The final two chapters (17 and 18) discuss the Windows Multiple Document Interface (MDI) and synchronization. MDI is the Windows user interface specification for the handling of multiple open windows within an application--one of the most useful features of the Windows environment. Since Windows provides built-in support for most of the MDI functions, the goal of this discussion is primarily informational, though quite an extensive code example is provided which, when compiled, is the "MDI Explorer" program.

Synchronization is the process of allocating system resources to the multiple process threads running in both the Win32 OS and active applications. The "Synchronization Explorer" is useful in demonstrating to the reader how threads run and some of the pitfalls that lie in wait for the unaware programmer.

Overall, Win32 Programming will serve as a solid cornerstone in the Addison-Wesley "Advanced Windows Series." The authors are thorough and clear and intent not only on familiarizing the reader with the overwhelming number of API calls, functions, and classes in the Win32 programming environment, but also work to instill the importance of following correct, logical procedures.

Alicia Abramson ( is the Head of Library Systems at American University in Washington DC.

Copyright © 1997 by Alicia Abramson. This document may be reproduced in whole or in part for noncommercial, educational, or scientific purposes, provided that the preceding copyright statement and source are clearly acknowledged. All other rights are reserved. For permission to reproduce or adapt this document or any part of it for commercial distribution, address requests to the author at

   REVIEW OF: William Holderby. Real-World Networking with NT 4. Scottsdale, AZ: The Coriolis Group, 1996.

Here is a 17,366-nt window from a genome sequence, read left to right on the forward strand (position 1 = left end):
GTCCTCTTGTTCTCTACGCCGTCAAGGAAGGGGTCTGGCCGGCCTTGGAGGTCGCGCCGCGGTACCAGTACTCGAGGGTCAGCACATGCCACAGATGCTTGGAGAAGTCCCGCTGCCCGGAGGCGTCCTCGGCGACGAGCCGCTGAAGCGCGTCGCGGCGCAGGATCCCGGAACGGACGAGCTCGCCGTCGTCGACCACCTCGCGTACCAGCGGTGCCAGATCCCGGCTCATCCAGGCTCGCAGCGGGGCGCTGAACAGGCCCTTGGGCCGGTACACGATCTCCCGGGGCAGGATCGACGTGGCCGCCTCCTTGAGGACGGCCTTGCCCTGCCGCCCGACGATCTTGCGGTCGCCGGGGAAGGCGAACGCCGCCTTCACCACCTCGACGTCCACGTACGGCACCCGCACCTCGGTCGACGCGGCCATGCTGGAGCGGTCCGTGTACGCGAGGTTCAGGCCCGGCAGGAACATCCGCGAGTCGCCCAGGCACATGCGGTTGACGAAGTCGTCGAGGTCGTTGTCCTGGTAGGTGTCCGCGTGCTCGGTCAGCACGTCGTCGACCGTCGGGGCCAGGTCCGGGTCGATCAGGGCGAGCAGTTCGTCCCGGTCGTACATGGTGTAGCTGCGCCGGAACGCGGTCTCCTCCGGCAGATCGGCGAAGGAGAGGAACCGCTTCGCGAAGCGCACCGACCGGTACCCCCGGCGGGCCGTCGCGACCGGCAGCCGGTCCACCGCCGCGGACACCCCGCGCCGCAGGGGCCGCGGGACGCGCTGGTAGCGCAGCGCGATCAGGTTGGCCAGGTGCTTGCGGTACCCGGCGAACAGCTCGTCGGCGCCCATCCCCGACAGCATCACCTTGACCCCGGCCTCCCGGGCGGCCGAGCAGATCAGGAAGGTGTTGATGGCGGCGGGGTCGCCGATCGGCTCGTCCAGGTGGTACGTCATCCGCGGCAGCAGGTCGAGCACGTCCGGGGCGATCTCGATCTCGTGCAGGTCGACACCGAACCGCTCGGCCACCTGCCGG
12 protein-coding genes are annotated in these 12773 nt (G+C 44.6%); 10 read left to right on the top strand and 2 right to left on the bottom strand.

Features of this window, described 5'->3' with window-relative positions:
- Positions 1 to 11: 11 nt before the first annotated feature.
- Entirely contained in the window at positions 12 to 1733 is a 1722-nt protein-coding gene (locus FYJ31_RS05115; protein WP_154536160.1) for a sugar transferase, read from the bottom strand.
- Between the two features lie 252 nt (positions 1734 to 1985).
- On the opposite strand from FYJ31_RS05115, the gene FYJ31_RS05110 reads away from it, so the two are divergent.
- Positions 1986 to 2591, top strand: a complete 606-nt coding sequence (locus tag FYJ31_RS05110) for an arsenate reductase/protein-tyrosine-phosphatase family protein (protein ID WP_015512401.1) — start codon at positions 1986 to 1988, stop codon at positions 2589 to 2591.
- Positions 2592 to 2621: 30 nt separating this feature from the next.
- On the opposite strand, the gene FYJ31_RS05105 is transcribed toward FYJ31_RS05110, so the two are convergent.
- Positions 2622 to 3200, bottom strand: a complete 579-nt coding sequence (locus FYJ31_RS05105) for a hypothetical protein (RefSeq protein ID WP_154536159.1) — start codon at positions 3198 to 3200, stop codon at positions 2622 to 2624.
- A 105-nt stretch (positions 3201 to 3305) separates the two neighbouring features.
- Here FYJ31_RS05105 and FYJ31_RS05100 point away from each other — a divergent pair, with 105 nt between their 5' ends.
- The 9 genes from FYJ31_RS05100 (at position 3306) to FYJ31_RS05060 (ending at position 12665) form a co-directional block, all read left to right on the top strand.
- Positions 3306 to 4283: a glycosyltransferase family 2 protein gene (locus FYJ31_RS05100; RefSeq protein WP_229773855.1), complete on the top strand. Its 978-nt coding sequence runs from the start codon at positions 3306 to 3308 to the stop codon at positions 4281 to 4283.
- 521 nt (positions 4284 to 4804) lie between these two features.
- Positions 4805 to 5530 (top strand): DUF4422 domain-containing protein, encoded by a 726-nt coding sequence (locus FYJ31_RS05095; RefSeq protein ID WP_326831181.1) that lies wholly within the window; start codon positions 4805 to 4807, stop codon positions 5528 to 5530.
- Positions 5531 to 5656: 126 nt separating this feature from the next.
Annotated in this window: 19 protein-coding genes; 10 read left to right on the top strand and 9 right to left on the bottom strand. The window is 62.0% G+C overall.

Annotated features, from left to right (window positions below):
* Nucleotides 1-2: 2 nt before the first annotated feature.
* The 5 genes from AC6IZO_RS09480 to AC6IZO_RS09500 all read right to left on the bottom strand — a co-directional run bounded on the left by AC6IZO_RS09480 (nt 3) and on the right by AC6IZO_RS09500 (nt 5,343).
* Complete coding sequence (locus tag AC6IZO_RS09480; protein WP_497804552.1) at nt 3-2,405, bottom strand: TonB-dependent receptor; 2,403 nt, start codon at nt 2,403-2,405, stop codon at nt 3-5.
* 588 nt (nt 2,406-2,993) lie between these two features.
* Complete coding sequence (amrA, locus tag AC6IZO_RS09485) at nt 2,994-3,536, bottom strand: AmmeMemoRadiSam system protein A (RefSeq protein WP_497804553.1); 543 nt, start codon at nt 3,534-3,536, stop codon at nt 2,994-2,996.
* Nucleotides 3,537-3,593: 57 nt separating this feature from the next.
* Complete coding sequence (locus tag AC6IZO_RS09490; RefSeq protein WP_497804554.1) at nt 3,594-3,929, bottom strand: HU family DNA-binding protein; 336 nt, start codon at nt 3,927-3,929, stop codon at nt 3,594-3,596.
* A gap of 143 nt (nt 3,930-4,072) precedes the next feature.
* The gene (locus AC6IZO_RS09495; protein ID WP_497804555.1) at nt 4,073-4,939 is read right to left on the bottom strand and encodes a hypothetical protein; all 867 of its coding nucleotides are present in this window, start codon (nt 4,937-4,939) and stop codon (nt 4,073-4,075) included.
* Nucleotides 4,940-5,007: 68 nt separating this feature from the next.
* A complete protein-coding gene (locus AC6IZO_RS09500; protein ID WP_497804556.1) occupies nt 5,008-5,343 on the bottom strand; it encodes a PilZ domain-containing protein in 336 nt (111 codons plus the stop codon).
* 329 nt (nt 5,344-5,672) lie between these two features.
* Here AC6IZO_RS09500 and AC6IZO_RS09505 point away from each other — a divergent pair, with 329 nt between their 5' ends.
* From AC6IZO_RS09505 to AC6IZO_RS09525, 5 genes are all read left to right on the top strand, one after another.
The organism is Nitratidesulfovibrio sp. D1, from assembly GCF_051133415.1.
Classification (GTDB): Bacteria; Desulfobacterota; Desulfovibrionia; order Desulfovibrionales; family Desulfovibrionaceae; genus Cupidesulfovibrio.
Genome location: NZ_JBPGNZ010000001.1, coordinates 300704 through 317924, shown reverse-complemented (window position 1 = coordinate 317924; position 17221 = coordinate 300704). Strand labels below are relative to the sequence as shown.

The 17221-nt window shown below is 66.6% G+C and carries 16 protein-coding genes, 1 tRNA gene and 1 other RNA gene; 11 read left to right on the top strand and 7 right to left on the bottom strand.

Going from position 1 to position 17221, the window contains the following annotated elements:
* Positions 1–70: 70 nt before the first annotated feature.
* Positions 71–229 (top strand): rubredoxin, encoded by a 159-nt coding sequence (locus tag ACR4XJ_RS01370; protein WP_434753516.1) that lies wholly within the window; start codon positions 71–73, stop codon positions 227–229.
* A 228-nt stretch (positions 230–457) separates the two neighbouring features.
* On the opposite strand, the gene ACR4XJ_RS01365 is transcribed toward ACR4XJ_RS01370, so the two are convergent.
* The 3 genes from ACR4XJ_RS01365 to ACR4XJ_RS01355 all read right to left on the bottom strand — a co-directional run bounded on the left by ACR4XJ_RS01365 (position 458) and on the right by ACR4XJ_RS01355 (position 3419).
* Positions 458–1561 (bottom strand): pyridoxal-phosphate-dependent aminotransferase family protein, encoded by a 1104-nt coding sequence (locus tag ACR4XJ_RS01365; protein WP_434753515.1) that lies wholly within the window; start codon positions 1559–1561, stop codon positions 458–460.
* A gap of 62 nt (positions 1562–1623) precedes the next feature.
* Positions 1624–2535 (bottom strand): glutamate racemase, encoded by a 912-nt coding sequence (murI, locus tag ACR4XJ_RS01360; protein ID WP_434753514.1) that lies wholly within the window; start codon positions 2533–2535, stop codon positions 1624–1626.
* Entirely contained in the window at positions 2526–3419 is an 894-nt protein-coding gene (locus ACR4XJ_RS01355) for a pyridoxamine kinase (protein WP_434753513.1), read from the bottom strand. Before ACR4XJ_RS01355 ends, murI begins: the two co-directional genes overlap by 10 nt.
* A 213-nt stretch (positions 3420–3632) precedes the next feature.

by Joe Ford

This book is the third volume in my NT 4 collection, and occupies an honorable, if diminished, position in relation to the other entries. Given the meteoric rise in interest and use of NT since the release in mid-1996 of version 4 with its Windows 95-like interface, we can expect to see more of these thick paperback how-to-do-it-right tomes. First place in our office goes to the must-have Mastering NT 4.0 Server by Mark Minasi, which Microsoft (MS) itself gives to libraries participating in MS's Libraries Online grant program training sessions. Second place goes to MS's own Resource Kit for NT Workstation, which contains tips and software tricks which should have been in the release version of NT's desktop version. A companion volume from MS Press provides a Resource Kit for NT Server.

But, back to this volume. It provides very useful tips and tricks, but does not help a new user sort out all the vagaries of an NT 4 server installation. My own problems (debugged and repaired with the help of Minasi's fine book) are not identified in this volume, despite the apparently fairly common nature of network and peripheral card conflicts that occur in NT. This book offers very useful information on troubleshooting and performance tuning of operating NT networks, and I refer to it occasionally for that purpose. It further includes very useful information on managing NT for Internet servers. The book also introduces and describes MS's Resource Kit utilities, but MS does this better in its own publication.

The book is lengthy (600 pages) and well organized, with an emphasis on practical software issues. The format is paperback, divided into five parts and twelve chapters. Each part has a theme: Part 1 is "Understanding NT Networking," Part 2 is "Planning and Designing your NT Network," Part 3 is "Maintaining Your Network," Part 4 is "Extending Your Network," and Part 5 is "Reviewing Your Network's Performance." The prose is clear and unambiguous, and explains technical matters in coherent language. One of the book's strengths is its inclusion of tables identifying NT's large number of software modules by name, and identifying what each does in the complex NT environment. The book also includes a number of tips and case studies on performance monitoring and troubleshooting (for software only).

Holderby also does a fine job of explaining and documenting use of the Remote Procedure Call (RPC), a powerful NT feature that permits an NT computer to serve up applications to other machines. The book also does a good job on NT's Remote Access Service (RAS), including installing, configuring, and managing RAS and the RAS Administration software. Among the book's other strengths is its step-by-step approach (with illustrations of dialog boxes and screen displays) for configuring NT security, Point to Point Protocol (PPP), and other networking protocols and processes.